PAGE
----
IN Japan, the recent nuclear agreement between the United States and North Korea has brought sighs of relief. There is new confidence here that a confrontation with Pyongyang's communist regime can be avoided.
It is much less clear, however, that anyone is really serious about building two top-of-the-line nuclear reactors for North Korea, as the accord stipulates. One expert says it probably is not possible. A government official says it may never happen.
In the agreement signed on Oct. 21, the US promised to head an international consortium that would provide two light-water reactors (LWR) and also guaranteed alternative supplies of energy during the decade it will take to build them. It also agreed to move toward full diplomatic relations with Pyongyang, an action that could end the North's isolation and help its troubled economy.
North Korea agreed to stop building two reactors of an older design that are less complicated but produce greater quantities of weapons-grade plutonium.
The North also agreed not to reprocess a batch of spent radioactive fuel from the single reactor it has managed to complete. Experts estimate that reprocessing the material could generate enough weapons-grade plutonium for about half-dozen atomic bombs.The North did not agree to ship the fuel someplace else, as some nations had sought.
About five years down the line, after the North has judged that significant progress toward the LWRs has taken place, the country will allow international nuclear inspectors to see two sites it has barred them from scrutinizing for 19 months.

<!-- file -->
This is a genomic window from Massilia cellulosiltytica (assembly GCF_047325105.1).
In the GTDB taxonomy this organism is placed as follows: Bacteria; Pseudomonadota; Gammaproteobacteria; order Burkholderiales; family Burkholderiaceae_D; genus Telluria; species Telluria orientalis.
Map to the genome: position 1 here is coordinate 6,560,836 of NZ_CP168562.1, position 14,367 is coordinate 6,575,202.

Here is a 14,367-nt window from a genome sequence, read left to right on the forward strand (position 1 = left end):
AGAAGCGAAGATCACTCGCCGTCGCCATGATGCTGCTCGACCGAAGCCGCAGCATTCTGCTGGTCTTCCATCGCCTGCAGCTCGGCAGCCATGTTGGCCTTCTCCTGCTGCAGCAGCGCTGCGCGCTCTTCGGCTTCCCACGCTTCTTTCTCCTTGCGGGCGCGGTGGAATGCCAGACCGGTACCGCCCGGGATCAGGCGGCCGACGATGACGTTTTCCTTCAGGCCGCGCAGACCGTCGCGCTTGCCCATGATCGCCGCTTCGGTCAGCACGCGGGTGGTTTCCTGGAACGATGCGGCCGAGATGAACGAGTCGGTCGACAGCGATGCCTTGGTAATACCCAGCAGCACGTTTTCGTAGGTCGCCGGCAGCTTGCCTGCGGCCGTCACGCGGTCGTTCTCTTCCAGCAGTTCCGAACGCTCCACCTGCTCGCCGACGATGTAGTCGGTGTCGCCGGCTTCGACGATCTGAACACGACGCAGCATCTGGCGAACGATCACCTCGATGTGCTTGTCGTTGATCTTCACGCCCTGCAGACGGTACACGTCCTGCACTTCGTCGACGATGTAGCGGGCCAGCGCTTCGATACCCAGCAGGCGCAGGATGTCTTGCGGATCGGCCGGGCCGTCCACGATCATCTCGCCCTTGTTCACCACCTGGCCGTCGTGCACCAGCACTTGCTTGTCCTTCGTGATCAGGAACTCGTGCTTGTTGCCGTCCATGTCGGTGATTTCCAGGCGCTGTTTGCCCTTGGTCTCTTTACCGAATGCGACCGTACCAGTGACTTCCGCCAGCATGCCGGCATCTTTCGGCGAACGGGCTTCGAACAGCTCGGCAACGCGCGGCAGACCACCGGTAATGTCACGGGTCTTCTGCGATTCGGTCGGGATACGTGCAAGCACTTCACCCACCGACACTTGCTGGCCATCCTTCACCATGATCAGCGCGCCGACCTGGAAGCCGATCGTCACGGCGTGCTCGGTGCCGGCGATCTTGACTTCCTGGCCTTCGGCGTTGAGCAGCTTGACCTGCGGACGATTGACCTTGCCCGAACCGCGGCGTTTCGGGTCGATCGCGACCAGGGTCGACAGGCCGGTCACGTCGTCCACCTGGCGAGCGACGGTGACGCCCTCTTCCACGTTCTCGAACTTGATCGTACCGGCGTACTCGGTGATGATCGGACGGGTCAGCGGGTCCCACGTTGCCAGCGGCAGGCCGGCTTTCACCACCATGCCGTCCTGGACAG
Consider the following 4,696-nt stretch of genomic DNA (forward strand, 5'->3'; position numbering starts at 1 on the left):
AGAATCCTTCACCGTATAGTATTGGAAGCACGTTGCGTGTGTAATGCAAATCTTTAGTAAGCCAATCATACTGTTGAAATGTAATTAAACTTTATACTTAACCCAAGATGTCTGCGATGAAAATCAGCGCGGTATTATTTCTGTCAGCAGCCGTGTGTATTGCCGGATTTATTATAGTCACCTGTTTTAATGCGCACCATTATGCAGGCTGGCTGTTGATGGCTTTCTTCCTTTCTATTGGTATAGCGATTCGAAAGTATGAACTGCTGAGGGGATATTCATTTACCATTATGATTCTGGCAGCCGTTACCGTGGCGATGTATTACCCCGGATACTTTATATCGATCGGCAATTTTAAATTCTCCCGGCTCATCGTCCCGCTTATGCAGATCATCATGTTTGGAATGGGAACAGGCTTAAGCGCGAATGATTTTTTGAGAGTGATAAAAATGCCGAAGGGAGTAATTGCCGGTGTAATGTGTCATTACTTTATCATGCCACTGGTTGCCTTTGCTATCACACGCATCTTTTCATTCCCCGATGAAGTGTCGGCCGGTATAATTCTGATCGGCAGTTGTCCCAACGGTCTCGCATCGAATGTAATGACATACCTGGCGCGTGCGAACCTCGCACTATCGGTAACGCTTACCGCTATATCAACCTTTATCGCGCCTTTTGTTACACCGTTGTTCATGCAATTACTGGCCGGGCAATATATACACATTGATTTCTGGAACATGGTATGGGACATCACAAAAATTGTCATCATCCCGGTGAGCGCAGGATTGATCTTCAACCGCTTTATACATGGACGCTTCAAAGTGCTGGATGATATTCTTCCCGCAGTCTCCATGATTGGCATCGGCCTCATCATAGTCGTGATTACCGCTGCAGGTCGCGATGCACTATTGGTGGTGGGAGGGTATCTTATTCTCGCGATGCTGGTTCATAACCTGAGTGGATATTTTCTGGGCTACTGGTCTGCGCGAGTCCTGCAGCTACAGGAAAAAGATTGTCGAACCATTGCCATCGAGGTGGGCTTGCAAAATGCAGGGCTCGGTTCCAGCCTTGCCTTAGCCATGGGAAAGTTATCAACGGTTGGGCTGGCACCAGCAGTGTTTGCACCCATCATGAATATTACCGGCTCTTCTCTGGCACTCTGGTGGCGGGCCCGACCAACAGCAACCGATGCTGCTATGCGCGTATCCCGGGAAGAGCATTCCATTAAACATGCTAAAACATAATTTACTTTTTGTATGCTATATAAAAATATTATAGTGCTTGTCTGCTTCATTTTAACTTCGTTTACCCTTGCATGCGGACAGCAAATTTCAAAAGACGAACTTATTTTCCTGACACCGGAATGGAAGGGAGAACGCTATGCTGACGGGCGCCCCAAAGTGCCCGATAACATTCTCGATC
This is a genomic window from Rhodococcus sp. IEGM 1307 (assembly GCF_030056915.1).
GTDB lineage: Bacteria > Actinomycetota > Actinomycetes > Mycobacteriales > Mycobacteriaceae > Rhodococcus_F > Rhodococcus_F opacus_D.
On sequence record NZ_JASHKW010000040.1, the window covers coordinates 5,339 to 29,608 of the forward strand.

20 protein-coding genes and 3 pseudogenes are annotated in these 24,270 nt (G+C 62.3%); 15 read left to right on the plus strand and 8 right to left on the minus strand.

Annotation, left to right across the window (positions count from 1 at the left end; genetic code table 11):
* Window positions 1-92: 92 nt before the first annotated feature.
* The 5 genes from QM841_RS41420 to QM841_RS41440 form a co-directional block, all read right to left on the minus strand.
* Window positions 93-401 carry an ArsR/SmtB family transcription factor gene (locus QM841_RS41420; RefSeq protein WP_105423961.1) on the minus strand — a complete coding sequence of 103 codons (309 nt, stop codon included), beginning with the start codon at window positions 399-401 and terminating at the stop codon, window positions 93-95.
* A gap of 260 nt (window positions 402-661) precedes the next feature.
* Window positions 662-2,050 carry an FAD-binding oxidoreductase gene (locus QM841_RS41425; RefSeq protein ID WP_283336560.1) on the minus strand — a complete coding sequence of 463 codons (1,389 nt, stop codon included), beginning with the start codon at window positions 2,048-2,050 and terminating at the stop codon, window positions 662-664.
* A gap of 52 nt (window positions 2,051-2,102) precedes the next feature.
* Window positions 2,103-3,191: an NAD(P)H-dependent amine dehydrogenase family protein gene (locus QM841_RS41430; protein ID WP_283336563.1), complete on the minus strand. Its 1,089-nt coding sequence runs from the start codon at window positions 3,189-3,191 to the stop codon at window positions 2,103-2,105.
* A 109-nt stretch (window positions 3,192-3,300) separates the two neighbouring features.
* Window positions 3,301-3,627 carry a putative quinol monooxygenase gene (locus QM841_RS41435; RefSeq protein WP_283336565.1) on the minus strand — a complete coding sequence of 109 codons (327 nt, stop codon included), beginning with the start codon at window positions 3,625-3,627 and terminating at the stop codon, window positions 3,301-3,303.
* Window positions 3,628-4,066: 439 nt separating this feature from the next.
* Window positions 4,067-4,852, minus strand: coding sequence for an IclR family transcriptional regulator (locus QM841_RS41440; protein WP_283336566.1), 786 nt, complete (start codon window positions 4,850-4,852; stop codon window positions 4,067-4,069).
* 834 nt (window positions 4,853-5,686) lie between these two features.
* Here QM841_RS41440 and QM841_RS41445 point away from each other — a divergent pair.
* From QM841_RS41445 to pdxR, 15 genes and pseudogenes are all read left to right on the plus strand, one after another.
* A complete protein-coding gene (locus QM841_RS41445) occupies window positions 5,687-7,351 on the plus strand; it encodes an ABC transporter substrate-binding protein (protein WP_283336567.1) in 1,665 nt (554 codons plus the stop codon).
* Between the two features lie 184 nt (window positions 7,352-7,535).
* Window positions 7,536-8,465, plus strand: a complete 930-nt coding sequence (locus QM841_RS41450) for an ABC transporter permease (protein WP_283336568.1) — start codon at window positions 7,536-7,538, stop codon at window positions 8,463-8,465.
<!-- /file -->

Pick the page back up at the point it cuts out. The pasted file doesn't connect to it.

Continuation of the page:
A government official involved in North Korea policy acknowledges the criticism, voiced in Japan and elsewhere, that the pact lets the North keep its batch of spent fuel and delays the inspection of the controversial sites. But, he says, speaking on condition of anonymity, the agreement is a viable solution to a problem that could well have forced a confrontation. He also anticipates that Japan will resume direct negotiations with North Korea by the end of this year or in early 1995.
But Ryukichi Imai, a former nuclear engineer who served as Japan's ambassador to Kuwait, Mexico, and the Conference on Disarmament in Geneva, is skeptical about the feasibility of building the LWRs in a country as underdeveloped as North Korea. ``The US government must know magic of some sort if they really want to make it happen,'' he says.
Such sophisticated reactors require electrical and industrial infrastructure that North Korea does not have and that cannot be bought for $4 billion, Dr. Imai argues.
Given the state of North Korea's nuclear technology, he adds, building LWRs there is like trading in a bicycle with training wheels for a sports car.
The government official agrees that it would have been better to offer some other technology, but says the North Koreans insisted on the light-water reactors. The agreement ``is the mechanism by which North Korea gets foreign aid without losing their face.''
The best feature of the deal, he says, is the decade-long framework for building the light-water reactors, a complex process that will force North Korea out of its isolation. It remains to be seen, he adds, whether ``we see the actual installing of the light-water reactors or not, but in-between North Korea is bound to increase its associations with the external world, including the US, Japan, and South Korea.''
The official denies that those three nations are hoping that all this contact with the outside world will bring down the North Korean regime, an expectation attributed to US officials in recent press accounts. ``We are not sure what will come out of it.''